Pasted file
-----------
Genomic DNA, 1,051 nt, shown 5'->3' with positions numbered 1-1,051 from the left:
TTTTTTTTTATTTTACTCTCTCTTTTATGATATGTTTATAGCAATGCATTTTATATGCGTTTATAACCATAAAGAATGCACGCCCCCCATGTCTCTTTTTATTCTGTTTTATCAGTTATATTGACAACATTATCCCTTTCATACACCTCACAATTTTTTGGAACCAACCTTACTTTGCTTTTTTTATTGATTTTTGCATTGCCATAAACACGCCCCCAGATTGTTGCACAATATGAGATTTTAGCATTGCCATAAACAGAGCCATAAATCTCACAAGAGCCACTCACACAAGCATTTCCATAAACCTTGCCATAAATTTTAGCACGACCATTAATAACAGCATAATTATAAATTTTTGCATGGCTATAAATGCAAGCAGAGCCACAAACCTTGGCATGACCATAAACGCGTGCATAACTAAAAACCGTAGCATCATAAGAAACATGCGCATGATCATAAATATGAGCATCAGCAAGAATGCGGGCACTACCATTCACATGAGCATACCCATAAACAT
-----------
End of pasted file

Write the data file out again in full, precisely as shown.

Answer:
Genomic DNA, 1,051 nt, shown 5'->3' with positions numbered 1-1,051 from the left:
TTTTTTTTTATTTTACTCTCTCTTTTATGATATGTTTATAGCAATGCATTTTATATGCGTTTATAACCATAAAGAATGCACGCCCCCCATGTCTCTTTTTATTCTGTTTTATCAGTTATATTGACAACATTATCCCTTTCATACACCTCACAATTTTTTGGAACCAACCTTACTTTGCTTTTTTTATTGATTTTTGCATTGCCATAAACACGCCCCCAGATTGTTGCACAATATGAGATTTTAGCATTGCCATAAACAGAGCCATAAATCTCACAAGAGCCACTCACACAAGCATTTCCATAAACCTTGCCATAAATTTTAGCACGACCATTAATAACAGCATAATTATAAATTTTTGCATGGCTATAAATGCAAGCAGAGCCACAAACCTTGGCATGACCATAAACGCGTGCATAACTAAAAACCGTAGCATCATAAGAAACATGCGCATGATCATAAATATGAGCATCAGCAAGAATGCGGGCACTACCATTCACATGAGCATACCCATAAACAT